25 June 2012

First Impressions: Brave

There has only been 13 of them, and they're usually amidst the best films of the year, so it's always kind of a big deal when Pixar releases whatever it's been cooking on for years. This weekend past they let loose Brave (2012) on to the world and it's certainly better for it. Brave certainly belongs in the upper echelon of Pixar films, close to the Nemo (2003) / Wall-E (2008) / Up (2009) category, though it may not surpass any of them. Here there be SPOILERS from this point on, so o sum up the courage to see Brave if you haven't already.

It has become almost a classic Pixar move to write stories like this in their better films. Brave is a stripped down, elegant glance at a handful of characters that inhabit a well-defined unique world. The narrative is fast-paced, mysterious without being complex, and has equal parts light and heavy, both tonally and thematically. It's that rare film that Pixar makes to look easy - a film authentically designed for all ages to enjoy.

Technically, this may be Pixar's most impressive film. They love jumping after a challenge, and they go nuts with two of animations biggest challenges - hair and water here (including some impressive scenes where they do both). Lead Princess, Merida's defining feature is the huge tangled red mop on her head, and it's gorgeously animated here, every curl and bounce both defining character traits and showcasing how good Pixar's animators really are (as if they have had any detractors, ever). Beyond that though, the scenery from the forests to the mountains along with the grass, fur, and cloth of everyone else has a real weight and feel to it. It's breathtaking and a true accomplishment.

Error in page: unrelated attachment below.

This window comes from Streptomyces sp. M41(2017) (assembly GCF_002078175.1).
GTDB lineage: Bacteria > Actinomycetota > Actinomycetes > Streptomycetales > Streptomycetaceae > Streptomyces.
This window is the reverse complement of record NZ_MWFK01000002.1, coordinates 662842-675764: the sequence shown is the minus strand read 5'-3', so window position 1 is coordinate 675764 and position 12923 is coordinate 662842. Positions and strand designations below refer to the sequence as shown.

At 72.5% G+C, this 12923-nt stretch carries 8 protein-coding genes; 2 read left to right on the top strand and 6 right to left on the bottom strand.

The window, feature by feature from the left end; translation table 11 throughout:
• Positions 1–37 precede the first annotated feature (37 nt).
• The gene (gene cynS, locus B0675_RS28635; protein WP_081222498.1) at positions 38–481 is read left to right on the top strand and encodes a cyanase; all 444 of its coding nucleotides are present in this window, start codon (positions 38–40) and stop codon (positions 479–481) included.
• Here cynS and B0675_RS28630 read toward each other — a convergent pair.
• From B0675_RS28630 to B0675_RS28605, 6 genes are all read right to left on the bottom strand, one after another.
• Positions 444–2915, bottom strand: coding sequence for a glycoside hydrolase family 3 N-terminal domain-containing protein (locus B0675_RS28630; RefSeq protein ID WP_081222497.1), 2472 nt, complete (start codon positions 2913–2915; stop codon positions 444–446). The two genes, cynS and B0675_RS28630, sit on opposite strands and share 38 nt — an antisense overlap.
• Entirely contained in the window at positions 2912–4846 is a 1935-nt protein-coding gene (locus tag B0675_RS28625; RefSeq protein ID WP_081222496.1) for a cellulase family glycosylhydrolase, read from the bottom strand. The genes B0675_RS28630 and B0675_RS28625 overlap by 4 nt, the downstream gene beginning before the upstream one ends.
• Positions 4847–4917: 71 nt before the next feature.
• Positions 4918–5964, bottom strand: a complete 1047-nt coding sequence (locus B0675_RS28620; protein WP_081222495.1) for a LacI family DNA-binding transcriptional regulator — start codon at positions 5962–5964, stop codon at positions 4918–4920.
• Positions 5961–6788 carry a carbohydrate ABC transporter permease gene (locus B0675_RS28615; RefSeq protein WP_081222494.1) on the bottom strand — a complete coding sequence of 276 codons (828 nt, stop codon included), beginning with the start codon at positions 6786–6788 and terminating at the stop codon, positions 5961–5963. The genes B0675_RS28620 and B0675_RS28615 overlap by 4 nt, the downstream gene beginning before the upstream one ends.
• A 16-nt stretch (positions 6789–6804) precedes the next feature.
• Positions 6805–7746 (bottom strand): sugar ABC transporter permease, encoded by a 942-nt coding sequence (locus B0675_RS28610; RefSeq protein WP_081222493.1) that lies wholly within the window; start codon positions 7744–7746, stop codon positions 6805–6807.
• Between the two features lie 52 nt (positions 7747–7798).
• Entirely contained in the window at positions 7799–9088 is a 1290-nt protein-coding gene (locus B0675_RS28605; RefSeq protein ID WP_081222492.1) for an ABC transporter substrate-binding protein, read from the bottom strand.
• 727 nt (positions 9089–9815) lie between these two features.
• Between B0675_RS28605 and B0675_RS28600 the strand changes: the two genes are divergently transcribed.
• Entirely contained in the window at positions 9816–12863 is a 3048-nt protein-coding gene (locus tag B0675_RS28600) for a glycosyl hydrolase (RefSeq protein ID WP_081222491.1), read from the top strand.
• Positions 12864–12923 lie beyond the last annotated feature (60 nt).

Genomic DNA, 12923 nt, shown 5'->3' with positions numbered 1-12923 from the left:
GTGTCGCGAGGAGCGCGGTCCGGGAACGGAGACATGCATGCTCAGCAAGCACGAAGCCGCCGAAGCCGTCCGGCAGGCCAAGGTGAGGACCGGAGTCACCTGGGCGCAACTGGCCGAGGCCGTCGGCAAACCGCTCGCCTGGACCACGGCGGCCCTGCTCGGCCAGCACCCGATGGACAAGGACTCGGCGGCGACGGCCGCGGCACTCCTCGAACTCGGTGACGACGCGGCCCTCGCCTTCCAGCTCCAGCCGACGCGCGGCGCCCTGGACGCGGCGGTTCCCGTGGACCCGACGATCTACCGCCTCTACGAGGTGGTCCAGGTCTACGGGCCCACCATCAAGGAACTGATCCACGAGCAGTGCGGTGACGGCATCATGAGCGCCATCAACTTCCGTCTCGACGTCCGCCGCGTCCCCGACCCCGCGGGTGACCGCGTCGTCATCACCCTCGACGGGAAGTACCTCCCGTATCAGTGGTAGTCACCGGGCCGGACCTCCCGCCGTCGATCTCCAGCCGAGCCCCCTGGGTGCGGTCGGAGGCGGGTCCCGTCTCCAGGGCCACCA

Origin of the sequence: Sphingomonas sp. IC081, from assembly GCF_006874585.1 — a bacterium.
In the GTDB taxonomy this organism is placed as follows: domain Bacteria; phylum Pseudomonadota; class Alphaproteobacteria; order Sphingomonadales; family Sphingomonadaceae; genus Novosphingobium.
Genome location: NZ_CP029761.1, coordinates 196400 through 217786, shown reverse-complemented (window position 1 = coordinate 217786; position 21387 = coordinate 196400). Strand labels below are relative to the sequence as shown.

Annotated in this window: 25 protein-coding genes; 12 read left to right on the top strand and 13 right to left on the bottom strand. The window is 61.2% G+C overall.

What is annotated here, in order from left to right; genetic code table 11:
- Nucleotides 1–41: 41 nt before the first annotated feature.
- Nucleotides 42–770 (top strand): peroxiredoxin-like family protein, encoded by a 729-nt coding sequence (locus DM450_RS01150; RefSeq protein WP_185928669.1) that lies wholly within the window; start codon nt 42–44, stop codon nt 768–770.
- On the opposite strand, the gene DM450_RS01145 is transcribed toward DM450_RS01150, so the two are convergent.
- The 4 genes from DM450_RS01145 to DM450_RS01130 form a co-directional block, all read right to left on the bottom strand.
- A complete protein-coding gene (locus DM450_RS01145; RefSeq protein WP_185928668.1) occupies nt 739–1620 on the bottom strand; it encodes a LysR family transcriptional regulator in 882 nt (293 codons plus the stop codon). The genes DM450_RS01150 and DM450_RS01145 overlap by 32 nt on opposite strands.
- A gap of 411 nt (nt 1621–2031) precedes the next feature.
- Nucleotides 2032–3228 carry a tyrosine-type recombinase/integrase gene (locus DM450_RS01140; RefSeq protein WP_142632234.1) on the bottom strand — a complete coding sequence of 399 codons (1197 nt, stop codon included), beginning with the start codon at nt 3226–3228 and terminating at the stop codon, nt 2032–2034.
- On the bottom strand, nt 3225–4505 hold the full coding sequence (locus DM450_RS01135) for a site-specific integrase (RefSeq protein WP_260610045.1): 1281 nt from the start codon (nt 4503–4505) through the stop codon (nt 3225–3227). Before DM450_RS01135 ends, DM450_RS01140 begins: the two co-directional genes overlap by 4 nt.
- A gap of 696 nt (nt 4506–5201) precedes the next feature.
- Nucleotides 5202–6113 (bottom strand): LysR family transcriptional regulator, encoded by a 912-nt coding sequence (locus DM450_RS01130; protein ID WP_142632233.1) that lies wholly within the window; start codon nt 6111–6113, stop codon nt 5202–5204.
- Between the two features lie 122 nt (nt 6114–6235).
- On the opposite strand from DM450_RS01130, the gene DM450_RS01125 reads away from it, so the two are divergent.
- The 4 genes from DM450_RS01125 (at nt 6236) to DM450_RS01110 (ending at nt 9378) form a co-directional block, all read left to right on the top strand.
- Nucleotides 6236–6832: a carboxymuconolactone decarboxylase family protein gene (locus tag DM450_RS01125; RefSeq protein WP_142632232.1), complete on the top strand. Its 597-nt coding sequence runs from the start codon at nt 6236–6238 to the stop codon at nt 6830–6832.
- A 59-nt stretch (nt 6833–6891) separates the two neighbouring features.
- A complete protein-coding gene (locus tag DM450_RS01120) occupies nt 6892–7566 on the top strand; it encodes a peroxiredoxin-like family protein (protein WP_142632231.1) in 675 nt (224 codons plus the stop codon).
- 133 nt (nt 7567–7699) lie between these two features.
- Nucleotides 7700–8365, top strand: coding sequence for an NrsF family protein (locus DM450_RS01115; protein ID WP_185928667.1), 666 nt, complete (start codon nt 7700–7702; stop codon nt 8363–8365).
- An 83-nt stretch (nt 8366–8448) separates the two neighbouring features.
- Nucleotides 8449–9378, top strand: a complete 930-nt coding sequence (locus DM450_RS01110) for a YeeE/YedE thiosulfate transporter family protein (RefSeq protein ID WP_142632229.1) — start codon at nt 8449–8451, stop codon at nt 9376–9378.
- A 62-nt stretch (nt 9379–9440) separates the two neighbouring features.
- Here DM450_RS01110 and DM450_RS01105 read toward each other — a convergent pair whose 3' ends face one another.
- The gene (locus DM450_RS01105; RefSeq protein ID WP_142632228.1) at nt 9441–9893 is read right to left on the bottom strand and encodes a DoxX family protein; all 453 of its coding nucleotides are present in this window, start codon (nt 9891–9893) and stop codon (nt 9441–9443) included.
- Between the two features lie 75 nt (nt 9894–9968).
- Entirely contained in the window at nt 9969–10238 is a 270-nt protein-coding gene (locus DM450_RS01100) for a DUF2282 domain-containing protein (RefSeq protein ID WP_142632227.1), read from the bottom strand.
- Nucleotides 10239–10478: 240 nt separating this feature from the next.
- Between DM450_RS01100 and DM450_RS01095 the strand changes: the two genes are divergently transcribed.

That's never all Pixar does, however. They usually try to jump on some compelling story, and Brave doesn't slouch with this, either. It's a Princess Story, and while at the outset it looks like a typical teenage rebellion tale (and, Pixar must have some unruly daughters in their home, they really nail that frustration perfectly), it becomes a very different story after (SPOILER) Merida turns her mom into a bear. Yeah, they did a great job of not letting that one slip out of the gate. Usually in stories like this the Queen is a big bitch and it's just left at that. There might be a conclusion at the end of the story because that's where the conclusion is supposed to go. Princesses find their happiness and lose their rebellious nature from settling with a man, not actually making up with their parents. Pixar doesn't buy that, and it really authentically reforges the torn relationship between mother and daughter after getting into the heart of the problem.

There's this interesting set of parallel stories running through the movie, which become more apparent when it's revealed that the evil Demon Bear Mor'du is actually the long-lost evil brother of an ancient kingdom - victim to the same fate as Queen Elinor. Yes, apparently the Witch that Merida sees has the same solution to every problem: turn people into bears. So, to back up and set some context, Elinor tells the tale of an Ancient King who divided his kingdom among his four sons. One of those sons, though, was a dick, and upset at his Father's ruling went to the Witch to change his fate. The witch then turned him into a Bear, he eventually lost his mind and his kingdom was ruined. On the way, he became known as the Demon Bear Mor'du and chomped off Merida's pappy's leg, causing him to have an unending grudge with all bears. Ouch.